Systems and methods are thus needed which overcome the limitations of prior art assistive technologies. Various features and characteristics will also become apparent from the subsequent detailed description and the appended claims, taken in conjunction with the accompanying drawings and this background section.BRIEF SUMMARY
It should be noted that the various inventions described herein, while illustrated in the context of websites and stand-alone kiosks, are not so limited. Those skilled in the art will appreciate that the systems and methods described herein may contemplate any paradigm in which assistive technologies may be brought to bear to enhance the user experience for individuals with disabilities.
Various other embodiments, aspects, and features are described in greater detail below.
Exemplary embodiments will hereinafter be described in conjunction with the following drawing figures, wherein like numerals denote like elements, and:
The following detailed description of the invention is merely exemplary in nature and is not intended to limit the invention or the application and uses of the invention. Furthermore, there is no intention to be bound by any theory presented in the preceding background or the following detailed description.
Various embodiments of the present invention relate to systems and methods for bringing websites and other user interfaces into compliance with prevailing standards for accessibility by persons with disabilities. In various embodiments, this is accomplished by scanning the website and programmatically detecting issues in a robust and efficient manner, and injecting code into the HTML document object model (DOM) to facilitate both programmatically and manually remediating the issues, as described in greater detail below.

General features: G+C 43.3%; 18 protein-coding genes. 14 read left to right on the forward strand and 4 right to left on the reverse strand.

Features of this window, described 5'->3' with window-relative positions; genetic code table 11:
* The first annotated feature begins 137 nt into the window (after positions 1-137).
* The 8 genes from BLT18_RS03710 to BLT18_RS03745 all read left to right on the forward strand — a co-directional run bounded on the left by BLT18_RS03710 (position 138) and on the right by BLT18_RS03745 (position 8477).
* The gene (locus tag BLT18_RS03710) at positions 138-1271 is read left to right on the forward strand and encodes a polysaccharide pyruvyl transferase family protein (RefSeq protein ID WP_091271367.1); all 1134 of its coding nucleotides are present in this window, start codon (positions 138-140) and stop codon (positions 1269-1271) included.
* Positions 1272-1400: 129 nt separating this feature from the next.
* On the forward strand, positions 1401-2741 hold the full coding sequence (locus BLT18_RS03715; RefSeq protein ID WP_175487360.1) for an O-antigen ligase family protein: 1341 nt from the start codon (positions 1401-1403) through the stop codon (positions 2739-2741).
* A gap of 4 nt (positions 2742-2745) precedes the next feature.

More particularly, web pages and other electronic documents accessible online (or otherwise accessible through a graphical user interface (GUI)) typically have an established reading order embodied in the DOM, including visual elements that are tagged with alternative text descriptions. The nodes of the document are organized in a tree structure, called the DOM tree. When an HTML page is rendered, the browser downloads the HTML into local memory and automatically parses it before displaying the page.
As the user requests page content, real-time TTS (text-to-speech) audio is generated through a secure, encrypted link with cloud-based services. Corresponding audio may be played back to the user using native browser functionality (e.g., a standard HTML5 audio player).
In a further embodiment, a website scan performed in accordance with the techniques described below provides publishers with access to compliance reports and remediation controls, allowing the publisher full control over their level of compliance without having to manipulate source code. This access may also include detailed analytics outlining the traffic details and user behaviors, including a log of communications associated with a Help Desk function to facilitate continuous site improvement.